"O you that save by your right hand them which put their trust in you from those that rise up against them." The title here given to our gracious God is eminently consolatory. He is the God of salvation; it is his present and perpetual habit to save believers; he puts forth his best and most glorious strength, using his right hand of wisdom and might, to save all those, of whatever rank or class, who trust themselves with him.

Happy faith thus to secure the omnipotent protection of Heaven! Blessed God, to be thus gracious to unworthy mortals, when they have but grace to rely upon you! The right hand of God is interposed between the saints and all harm; God is never at a loss for means; his own bare hand is enough. He works without tools as well as with them.

Verse 8. "Keep me as the apple of the eye." No part of the body is more precious, more tender, and more carefully guarded than the eye; and of the eye, no portion more peculiarly to be protected than the central apple, the pupil, or as the Hebrew calls it, "the daughter of the eye."

The all-wise Creator has placed the eye in a well-protected position; it stands surrounded by projecting bones like Jerusalem encircled by mountains. Moreover, its great Author has surrounded it with many tunics of inward covering, besides the hedge of the eyebrows, the curtain of the eyelids, and the fence of the eyelashes; and, in addition to this, he has given to every man so high a value for his eyes, and so quick an apprehension of danger, that no member of the body is more faithfully cared for than the organ of sight. Thus, Lord, keep you me, for I trust I am one with Jesus, and so a member of his mystical body.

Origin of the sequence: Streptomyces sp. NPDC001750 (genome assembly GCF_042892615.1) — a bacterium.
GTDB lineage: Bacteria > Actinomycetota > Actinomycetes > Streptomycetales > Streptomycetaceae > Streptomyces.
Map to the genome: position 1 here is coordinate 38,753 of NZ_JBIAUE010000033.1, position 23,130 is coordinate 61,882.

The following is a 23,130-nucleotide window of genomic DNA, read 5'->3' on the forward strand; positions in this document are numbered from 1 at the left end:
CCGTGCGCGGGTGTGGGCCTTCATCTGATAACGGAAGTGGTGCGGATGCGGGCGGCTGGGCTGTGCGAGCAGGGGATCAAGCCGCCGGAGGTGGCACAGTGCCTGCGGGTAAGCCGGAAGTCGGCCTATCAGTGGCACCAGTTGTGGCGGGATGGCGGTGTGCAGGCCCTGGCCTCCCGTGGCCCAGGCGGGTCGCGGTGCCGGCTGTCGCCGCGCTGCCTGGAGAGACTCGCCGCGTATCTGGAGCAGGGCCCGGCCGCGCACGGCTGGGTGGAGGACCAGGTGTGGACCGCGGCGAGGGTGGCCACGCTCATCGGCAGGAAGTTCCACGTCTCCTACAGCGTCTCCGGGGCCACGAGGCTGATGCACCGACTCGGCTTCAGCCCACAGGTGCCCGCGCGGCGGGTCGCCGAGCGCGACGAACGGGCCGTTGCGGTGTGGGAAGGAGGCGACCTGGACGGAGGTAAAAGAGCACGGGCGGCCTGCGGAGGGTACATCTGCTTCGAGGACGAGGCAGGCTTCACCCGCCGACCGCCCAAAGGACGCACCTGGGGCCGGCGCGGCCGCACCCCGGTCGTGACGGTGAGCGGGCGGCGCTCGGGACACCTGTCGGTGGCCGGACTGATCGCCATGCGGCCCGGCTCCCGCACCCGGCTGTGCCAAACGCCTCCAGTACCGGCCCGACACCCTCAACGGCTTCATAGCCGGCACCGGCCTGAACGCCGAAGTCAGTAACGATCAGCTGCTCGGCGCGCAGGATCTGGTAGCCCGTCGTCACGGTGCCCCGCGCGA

"Hide me under the shadow of your wings." Even as the parent bird completely shields her brood from evil, and meanwhile cherishes them with the warmth of her own heart, by covering them with her wings—so do you with me, most condescending God, for I am your offspring, and you have a parent's love in perfection. This last clause is in the Hebrew in the future tense, as if to show that what the writer had asked for but a moment before he was now sure would be granted to him. Confident expectations should keep pace with earnest supplication.

Verse 9. "From the wicked that oppress me, from my deadly enemies, who compass me about." The foes from whom David sought to be rescued were wicked men. It is hopeful for us when our enemies are God's enemies. They were deadly enemies, whom nothing but his death would satisfy. The foes of a believer's soul are mortal foes most emphatically, for they who war against our faith aim at the very life of our life. Deadly sins are deadly enemies, and what sin is there which has not death in it? These foes oppressed David, they laid his spirit waste, as invading armies ravage a country, or as wild beasts desolate a land.

He likens himself to a besieged city, and complains that his foes compass him about. It may well quicken our business upward, when all around us, every road, is blockaded by deadly foes. This is our daily position, for all around us dangers and sins are lurking. O God, protect us from them all.

Verse 10. "They are inclosed in their own fat." Luxury and gluttony beget vainglorious fatness of heart, which shuts up its gates against all compassionate emotions and reasonable judgments. The old proverb says that full bellies make empty skulls, and it is yet more true that they frequently make empty hearts.

The rankest weeds grow out of the fattest soil. Riches and self-indulgence are the fuel upon which some sins feed their flames. Pride and fullness of bread were Sodom's twin sins. (Ezekiel 16:49.) Fed hawks forget their masters; and the moon at its fullest is furthest from the sun. Eglon was a notable instance that a well-fed corporation is no security to life, when a sharp message comes from God, addressed to the inward vitals of the body.